I was halfway to the front door when I felt the barrel of a pistol press into my side.
“Get back in the car,” a menacing voice breathed into my ear. “Make a sound and you'll be dead before anyone can reach you.”
The pizza box in my hands suddenly felt as heavy as lead. “Please don't do this,” I whispered shakily. “Just take the keys out of my pocket and go.”
Instead the man dug the gun so sharply into my ribs that I nearly gasped in pain. I turned and walked to the car as he followed closely and threatened to put a bullet in my brain if I tried to run. By the time I climbed into the driver's seat my pizzeria uniform had grown damp with cold sweat.
For the next half hour I drove at gunpoint. My boss called me over and over again, right up until the man threw my still-ringing phone out the window.
“Do you believe in fate?” he asked, but I was too afraid of saying the wrong thing to answer.
“Well, I do now,” he continued, undeterred by my silence, and flashed a smile that frightened me. “You walked into my life at just the perfect time.”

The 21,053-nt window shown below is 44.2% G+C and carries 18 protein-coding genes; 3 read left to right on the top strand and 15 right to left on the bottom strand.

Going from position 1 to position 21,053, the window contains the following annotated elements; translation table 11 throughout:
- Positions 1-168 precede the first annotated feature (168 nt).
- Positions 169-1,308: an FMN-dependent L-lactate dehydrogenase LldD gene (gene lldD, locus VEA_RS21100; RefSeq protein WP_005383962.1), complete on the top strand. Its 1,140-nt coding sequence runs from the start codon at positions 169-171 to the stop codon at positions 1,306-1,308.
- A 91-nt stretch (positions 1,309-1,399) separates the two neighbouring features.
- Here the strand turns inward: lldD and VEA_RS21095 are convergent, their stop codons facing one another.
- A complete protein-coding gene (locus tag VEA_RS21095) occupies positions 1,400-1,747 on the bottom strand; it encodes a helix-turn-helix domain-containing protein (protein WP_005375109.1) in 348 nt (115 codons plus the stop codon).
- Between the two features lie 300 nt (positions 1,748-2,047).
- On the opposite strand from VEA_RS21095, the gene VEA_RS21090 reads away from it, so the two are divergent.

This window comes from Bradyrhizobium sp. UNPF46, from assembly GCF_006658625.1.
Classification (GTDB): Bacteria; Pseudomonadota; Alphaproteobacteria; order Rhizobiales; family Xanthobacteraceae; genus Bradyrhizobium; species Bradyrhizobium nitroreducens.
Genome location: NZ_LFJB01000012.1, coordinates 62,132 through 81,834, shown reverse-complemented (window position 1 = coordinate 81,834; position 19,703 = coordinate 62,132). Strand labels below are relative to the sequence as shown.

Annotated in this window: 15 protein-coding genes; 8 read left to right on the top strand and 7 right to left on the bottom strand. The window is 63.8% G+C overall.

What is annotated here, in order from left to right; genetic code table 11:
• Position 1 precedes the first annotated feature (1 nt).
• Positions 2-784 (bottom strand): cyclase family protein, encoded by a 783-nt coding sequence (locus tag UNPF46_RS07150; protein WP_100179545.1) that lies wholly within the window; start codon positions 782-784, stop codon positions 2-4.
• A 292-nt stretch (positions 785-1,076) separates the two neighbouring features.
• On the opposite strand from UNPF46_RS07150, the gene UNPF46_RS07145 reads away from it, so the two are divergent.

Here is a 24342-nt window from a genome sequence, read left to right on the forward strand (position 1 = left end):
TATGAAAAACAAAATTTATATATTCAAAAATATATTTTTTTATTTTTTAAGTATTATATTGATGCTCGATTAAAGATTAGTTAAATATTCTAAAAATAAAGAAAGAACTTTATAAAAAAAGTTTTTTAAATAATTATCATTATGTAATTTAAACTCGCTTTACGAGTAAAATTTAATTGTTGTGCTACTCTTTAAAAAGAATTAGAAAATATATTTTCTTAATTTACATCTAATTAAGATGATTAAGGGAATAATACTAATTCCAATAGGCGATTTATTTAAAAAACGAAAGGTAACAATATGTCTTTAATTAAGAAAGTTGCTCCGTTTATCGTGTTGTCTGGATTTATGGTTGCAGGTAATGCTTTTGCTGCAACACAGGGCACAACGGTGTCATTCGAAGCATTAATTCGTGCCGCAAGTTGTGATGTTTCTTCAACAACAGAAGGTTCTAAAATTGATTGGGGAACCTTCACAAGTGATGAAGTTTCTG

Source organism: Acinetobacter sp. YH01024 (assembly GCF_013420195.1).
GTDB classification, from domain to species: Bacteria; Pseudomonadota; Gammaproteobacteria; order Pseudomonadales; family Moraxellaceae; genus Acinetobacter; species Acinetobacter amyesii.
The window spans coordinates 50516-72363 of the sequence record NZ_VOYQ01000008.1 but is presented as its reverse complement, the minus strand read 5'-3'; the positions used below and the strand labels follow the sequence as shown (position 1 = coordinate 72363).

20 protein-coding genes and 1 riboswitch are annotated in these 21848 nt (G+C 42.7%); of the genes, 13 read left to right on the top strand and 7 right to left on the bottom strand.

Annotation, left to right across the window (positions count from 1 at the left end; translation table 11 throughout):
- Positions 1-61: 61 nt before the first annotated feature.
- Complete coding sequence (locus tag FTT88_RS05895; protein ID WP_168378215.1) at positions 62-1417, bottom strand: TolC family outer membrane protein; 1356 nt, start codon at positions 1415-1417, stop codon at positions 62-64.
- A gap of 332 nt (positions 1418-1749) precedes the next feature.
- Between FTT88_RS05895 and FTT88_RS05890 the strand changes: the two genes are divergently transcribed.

I thought about telling him that this was supposed to be my final night on a lousy job that'd made every shift feel like an eternity, and that I wanted nothing more than to go home and crawl into bed and never so much as look at a slice of pizza again. But I knew I would only make him angry, so I kept my mouth shut and gripped the steering wheel so tightly that my knuckles turned white.
Finally he commanded me to pull up to a secluded cluster of homes, where the man pointed towards a gray house with an empty driveway and grinned wickedly. “We're gonna wait for them to come home, then you're gonna take that pizza box and knock on the door. When they open it and tell you they didn't order anything, I'll charge on in.”
“Are you gonna hurt anyone?” I asked warily. He narrowed his eyes dangerously and my heart skipped a beat.
“Just do what I say,” he replied callously, “and then you can leave.”
But I didn't believe him.
Time passed. The scent of tomato sauce and garlic hung heavily in the car's tense air.
“I'm starving,” he said, and reached for the pizza box.
He'd consumed two slices and was working on a third when I saw confusion flicker in his eyes. The gun slid from his grasp and he began to frantically claw at his throat, gasping desperately for air. Foam bubbled on his lips as he wheezed and convulsed. I watched as his accusatory glare faded away into a pale, lifeless blue, and just before my captor died I spoke the last words he ever heard.
“It wasn't meant for you.”
Written by CertainShadows